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Stop contributing to Nigeria’s problems, Catholic Bishop urges media

The Chairman, Social Communication of the Catholic Bishops’ Conference of Nigeria (CBCN) and Auxiliary Bishop of Onitsha Archdiocese, Most Rev. Denis Chidi Isizoh, has urged…

The Chairman, Social Communication of the Catholic Bishops’ Conference of Nigeria (CBCN) and Auxiliary Bishop of Onitsha Archdiocese, Most Rev. Denis Chidi Isizoh, has urged the nation’s media to stop the compounding the challenges facing the country.

He made the appeal on Sunday at the Catholic Secretariat of Nigeria (CSN), Abuja, at this year’s ‘2021 World Communications Day’ and Holy Mass with the theme “Come and See”.

According to him, the nation’s media should change from putting the nation in perpetual violence and negative trend at the expense of many other positive developments happening in the country and for the media to stop contributing to the problems.

This is as the Director of Social Communications of the Catholic Secretariat of Nigeria (CSN), Rev. Fr. Mike Nsikak Umoh, said that most nations are being judged and accessed not only on the type of their leadership but only on the type of the media they have and which make or mar the nation building.

“Give us peace in your reporting. When you report bad news always, people react to it and become sentiment. We want Nigeria to stay together and we want peace. We want people to work together. So, report in such a way that there would be room for people to work together and have solutions to the problems. Journalists should not contribute to the problems,” Bishop Isizoh said.

He recalled that on Sunday, 7 May 1967, two years after the conclusion of the Second Vatican Council Pope Paul VI celebrated the First World Communications Day, to “give full credit…to the contribution made by the press, motions pictures, radio and television as well as the other instruments of social communication…, to recreation, mutual knowledge and understanding among peoples”.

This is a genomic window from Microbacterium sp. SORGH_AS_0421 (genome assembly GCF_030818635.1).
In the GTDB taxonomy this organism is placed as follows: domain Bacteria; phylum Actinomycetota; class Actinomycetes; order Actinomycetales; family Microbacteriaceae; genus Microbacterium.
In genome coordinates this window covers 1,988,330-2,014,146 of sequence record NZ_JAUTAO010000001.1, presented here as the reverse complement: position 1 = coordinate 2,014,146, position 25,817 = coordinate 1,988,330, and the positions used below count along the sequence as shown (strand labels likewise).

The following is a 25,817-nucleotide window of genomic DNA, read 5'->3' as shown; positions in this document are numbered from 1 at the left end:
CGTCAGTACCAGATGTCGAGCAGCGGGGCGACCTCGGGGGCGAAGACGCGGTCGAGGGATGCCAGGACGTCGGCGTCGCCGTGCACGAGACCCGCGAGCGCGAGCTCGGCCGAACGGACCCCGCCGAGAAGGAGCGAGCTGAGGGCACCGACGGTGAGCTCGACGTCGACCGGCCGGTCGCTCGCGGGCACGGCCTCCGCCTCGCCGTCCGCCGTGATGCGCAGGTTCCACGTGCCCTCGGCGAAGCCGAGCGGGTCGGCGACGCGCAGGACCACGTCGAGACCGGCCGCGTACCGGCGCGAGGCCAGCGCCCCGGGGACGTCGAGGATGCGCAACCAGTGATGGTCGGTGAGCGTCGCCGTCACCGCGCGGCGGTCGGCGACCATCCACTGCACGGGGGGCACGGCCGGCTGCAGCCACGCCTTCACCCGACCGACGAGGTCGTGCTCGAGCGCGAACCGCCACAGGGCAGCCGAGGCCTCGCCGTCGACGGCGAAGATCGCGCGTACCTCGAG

“Since last year the Coronavirus pandemic, with the restrictions imposed on us, has brought about a new communication culture: masking of our faces and observing social distancing, and greeting with elbows when we meet one another. We have been forced to live in isolation, being contented to relate with others outside family circles virtually.

“The invitation to “come and see” and “to hit the road” is an encouragement to meet people in their actual context of life. It is an invitation to move away from reporting events that are speculative, third-hand, unverified and sometimes fictitious. It is a call to meet people face-to-face, first-hand with a touch of “freshness and vitality”. The Pope is drawing attention to the great value of physical closeness,” he said.

He said that there are those who misuse communication instruments to spread falsehood, fake news, and hurtful messages, promoting hatred and violence in society and that some of them also do fraudulent things and give us all a bad name.

He therefore urged with them to use their talents to do good for the country and the world.

“On the Nigerian situation, we turn to God from whom all good things come and beg him to give us the courage to hit the road in search of our brothers and sisters, those of them living well and happily but not yet ‘discovered’, and those living in abandonment, poverty, misery, hopelessness, danger, and so on,” Bishop Isizoh said.